There is a second advantage of a key file, separate from simulating two-factor authentication (2FA). Although your revision of your question suggests that the two factor answer is what you are looking for in your answer.
Another reason to not have the encryption key be derived directly from the Master Password is to allow the key to be created at random instead of being directly derived from the master password. If we create the key with a CSPRNG and then encrypt that key with a Key Encryption Key (KEK), then we can ensure that the master key has the full strength of its bit size. That is a 128 bit key will really be 128 bits strong, even if an individual picks a poor master password.
Although this isn't required for symmetrical keys (as used in password managers), it is absolutely vital when looking at public key systems. In those cases the private key can't just be anything, and so can't really be a function of a password and some salt. So this is why for things like PGP or SSH the keys are generated by the software and are then encrypted with a KEK derived from the password.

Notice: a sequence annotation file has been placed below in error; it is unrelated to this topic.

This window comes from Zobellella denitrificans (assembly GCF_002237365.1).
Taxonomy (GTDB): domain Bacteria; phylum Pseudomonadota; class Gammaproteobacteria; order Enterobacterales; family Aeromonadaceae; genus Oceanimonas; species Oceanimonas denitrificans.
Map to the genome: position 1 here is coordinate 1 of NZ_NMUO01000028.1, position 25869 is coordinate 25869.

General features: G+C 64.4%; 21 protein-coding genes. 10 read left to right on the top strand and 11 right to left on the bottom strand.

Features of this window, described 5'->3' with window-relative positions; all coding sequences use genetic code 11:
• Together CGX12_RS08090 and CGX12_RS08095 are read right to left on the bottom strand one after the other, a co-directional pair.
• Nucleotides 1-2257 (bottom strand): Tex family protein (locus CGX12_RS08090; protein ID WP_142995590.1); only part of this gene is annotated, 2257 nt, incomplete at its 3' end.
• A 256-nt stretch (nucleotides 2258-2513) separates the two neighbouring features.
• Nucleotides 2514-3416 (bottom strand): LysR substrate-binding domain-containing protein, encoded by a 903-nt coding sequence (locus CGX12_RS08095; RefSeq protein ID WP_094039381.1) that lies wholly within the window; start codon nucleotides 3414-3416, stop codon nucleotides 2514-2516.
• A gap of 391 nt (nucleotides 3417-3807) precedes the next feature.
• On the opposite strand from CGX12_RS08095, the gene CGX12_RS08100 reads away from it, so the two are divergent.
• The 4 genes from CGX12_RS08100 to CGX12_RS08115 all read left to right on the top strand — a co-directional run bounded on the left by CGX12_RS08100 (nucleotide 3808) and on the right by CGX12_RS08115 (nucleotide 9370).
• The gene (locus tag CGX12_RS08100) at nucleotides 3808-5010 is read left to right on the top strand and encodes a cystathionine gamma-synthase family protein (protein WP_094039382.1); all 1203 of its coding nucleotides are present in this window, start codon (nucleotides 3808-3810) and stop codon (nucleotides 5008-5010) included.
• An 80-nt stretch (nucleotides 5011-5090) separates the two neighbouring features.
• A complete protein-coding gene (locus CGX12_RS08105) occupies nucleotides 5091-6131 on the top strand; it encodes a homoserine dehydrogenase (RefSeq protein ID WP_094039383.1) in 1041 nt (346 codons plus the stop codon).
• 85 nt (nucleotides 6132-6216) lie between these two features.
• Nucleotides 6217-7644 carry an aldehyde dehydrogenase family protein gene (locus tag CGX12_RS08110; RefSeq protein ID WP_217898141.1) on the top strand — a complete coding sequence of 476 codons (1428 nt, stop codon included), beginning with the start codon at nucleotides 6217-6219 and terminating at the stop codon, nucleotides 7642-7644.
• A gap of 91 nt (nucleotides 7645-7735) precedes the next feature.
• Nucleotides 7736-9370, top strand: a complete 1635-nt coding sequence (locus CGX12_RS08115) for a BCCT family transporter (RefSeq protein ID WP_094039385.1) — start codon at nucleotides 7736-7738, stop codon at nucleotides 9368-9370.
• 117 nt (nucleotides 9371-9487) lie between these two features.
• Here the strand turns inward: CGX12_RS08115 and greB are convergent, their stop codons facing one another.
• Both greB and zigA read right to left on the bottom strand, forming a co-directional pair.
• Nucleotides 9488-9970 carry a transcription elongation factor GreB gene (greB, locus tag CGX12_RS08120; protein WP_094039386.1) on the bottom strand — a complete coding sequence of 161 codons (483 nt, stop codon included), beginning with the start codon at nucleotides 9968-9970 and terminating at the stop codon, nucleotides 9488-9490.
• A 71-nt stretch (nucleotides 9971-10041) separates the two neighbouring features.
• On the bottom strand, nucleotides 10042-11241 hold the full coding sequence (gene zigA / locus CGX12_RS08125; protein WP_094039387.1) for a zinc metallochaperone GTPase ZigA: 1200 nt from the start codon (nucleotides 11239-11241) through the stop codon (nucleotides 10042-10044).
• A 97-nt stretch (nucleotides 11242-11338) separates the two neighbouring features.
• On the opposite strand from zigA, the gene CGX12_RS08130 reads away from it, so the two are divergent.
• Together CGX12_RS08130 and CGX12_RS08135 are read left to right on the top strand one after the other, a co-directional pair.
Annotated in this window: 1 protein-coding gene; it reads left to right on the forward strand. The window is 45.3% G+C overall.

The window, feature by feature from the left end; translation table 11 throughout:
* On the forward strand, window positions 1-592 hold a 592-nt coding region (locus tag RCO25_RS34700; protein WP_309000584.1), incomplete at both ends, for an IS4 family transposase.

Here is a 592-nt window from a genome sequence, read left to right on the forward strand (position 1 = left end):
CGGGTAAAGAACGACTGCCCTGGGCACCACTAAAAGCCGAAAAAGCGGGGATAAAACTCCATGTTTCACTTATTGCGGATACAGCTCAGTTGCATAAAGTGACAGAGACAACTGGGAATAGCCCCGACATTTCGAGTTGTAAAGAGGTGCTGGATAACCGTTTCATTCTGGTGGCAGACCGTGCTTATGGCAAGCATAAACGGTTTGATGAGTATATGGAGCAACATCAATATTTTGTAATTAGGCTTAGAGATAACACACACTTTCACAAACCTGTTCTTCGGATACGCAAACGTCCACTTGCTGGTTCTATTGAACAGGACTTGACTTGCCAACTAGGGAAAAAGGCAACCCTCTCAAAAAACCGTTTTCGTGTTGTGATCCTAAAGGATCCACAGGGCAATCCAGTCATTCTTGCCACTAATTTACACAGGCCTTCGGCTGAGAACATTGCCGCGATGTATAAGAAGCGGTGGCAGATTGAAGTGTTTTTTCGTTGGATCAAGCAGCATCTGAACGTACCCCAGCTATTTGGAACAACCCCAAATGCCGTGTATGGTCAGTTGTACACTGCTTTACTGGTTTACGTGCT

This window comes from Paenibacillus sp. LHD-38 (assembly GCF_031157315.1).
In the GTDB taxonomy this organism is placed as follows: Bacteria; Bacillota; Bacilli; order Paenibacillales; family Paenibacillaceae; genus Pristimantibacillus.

Of course the derivation of the KEK from the master password still needs to be "stretched" with a key derivation function such as PBKDF2 or scrypt.
Two factors, but not authentication
Note: The reason I said "simulate two factor authentication" is because there is actually no authentication in these cases. Instead there is decryption. For many purposes, the distinction doesn't matter, but there are crucial cases where distinguishing between an authentication password (or token) from an encryption token is enormous.
In the case of something like KeePass, which are not authentication based (You are not proving who you are to some service which then releases stuff to you upon success), you need to get your key file to every computer or device you need to use your data on. So putting it on a USB-thing may not work if you also wish to decrypt your data on a phone. There may very well be ways to do this with KeePass, but given my (possibly flawed) understanding of the architecture it would present some difficulties that would need to be overcome.